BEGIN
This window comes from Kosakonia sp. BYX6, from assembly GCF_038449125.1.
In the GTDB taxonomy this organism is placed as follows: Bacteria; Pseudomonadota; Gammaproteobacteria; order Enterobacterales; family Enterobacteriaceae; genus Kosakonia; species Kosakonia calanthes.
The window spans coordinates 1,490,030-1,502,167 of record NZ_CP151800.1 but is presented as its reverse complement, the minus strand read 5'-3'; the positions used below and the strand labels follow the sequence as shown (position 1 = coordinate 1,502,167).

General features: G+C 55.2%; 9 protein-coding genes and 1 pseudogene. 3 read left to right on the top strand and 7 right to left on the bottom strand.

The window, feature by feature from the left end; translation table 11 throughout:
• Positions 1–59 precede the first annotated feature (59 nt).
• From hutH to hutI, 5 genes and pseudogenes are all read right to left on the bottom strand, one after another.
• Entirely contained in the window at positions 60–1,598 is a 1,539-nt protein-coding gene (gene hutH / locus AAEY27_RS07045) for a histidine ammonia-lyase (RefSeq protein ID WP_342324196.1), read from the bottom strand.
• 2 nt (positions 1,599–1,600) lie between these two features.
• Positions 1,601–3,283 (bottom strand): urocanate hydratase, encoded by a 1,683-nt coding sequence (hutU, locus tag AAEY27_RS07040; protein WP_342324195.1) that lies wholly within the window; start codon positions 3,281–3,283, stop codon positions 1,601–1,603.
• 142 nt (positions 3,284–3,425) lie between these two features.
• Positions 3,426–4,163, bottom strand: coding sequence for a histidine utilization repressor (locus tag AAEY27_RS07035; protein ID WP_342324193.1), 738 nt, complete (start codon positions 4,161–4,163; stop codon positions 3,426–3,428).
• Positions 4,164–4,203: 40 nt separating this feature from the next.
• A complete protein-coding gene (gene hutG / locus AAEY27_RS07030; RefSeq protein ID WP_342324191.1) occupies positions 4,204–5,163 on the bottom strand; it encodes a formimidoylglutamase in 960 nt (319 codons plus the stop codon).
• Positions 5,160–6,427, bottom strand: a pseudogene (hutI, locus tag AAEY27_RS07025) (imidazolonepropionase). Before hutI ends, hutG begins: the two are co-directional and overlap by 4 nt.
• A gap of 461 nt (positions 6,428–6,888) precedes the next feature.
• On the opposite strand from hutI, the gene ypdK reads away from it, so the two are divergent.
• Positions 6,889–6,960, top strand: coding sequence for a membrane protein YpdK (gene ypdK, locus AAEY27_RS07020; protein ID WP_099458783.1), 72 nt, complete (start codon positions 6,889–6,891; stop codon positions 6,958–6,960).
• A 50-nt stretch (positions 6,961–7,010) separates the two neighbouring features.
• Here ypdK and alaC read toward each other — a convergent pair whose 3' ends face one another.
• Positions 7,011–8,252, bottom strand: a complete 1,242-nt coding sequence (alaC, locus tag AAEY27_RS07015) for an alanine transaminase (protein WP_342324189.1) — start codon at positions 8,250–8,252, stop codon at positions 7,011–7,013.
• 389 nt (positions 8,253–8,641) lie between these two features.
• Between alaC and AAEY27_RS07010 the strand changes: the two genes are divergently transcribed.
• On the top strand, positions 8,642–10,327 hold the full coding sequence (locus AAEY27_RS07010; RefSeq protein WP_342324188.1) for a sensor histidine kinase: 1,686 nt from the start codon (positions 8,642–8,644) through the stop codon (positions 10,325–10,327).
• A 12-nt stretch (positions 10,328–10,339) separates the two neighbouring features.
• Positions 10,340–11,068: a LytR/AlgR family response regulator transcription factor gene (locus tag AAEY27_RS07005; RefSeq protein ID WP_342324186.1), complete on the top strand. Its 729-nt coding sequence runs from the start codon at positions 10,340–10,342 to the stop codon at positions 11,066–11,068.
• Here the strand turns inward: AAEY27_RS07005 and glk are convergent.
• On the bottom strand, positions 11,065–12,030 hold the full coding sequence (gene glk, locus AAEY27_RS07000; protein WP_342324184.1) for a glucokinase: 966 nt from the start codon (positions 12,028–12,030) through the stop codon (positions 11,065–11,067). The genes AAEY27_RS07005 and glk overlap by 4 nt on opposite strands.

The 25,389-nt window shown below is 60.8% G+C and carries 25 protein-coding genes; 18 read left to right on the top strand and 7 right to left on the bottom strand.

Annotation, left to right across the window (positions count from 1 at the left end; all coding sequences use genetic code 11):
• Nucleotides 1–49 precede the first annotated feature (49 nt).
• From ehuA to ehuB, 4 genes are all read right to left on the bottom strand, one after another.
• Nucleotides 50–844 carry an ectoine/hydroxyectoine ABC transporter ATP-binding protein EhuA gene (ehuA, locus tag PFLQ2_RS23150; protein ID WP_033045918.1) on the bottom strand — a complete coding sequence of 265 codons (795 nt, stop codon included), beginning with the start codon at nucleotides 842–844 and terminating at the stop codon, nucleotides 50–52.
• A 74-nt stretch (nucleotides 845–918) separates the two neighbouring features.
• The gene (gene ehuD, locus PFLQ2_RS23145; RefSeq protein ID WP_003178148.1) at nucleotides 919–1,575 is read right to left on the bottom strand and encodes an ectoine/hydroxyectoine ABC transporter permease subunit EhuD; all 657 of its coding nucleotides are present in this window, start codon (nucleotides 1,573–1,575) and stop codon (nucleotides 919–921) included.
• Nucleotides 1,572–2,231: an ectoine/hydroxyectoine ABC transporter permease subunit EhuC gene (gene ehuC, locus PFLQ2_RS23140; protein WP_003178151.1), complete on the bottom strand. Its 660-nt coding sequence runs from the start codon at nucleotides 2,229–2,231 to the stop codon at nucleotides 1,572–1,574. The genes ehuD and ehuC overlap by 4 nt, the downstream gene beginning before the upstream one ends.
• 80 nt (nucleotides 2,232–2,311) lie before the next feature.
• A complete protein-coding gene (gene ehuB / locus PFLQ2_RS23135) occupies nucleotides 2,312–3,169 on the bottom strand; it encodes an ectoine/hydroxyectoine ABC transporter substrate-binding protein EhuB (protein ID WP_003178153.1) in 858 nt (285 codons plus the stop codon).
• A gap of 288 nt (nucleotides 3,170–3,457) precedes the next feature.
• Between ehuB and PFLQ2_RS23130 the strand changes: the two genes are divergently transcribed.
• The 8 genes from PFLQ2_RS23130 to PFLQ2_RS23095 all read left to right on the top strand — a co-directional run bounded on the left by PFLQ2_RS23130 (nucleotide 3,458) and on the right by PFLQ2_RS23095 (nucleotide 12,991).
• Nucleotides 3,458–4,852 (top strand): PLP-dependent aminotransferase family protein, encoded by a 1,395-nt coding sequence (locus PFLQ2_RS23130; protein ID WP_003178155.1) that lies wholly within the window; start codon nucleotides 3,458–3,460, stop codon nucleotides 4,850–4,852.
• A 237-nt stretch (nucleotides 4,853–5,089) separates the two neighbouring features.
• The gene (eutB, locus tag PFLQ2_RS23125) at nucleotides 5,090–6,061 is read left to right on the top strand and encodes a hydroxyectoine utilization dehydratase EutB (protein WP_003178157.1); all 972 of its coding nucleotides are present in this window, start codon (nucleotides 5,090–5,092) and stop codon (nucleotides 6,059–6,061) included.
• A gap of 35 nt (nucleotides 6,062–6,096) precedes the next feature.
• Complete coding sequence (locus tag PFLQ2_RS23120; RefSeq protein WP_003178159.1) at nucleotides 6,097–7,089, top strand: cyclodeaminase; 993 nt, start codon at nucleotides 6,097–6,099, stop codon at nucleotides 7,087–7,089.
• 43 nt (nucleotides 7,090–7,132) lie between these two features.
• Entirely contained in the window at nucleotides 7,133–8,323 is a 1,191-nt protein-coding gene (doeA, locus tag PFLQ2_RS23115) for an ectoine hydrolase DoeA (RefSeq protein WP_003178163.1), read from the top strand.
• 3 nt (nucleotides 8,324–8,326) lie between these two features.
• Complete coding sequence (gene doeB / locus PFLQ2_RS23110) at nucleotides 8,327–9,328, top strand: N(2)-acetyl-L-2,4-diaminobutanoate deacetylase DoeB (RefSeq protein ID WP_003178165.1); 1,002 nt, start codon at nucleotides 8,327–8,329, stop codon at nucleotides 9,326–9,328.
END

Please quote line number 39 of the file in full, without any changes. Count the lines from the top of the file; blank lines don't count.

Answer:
• A gap of 288 nt (nucleotides 3,170–3,457) precedes the next feature.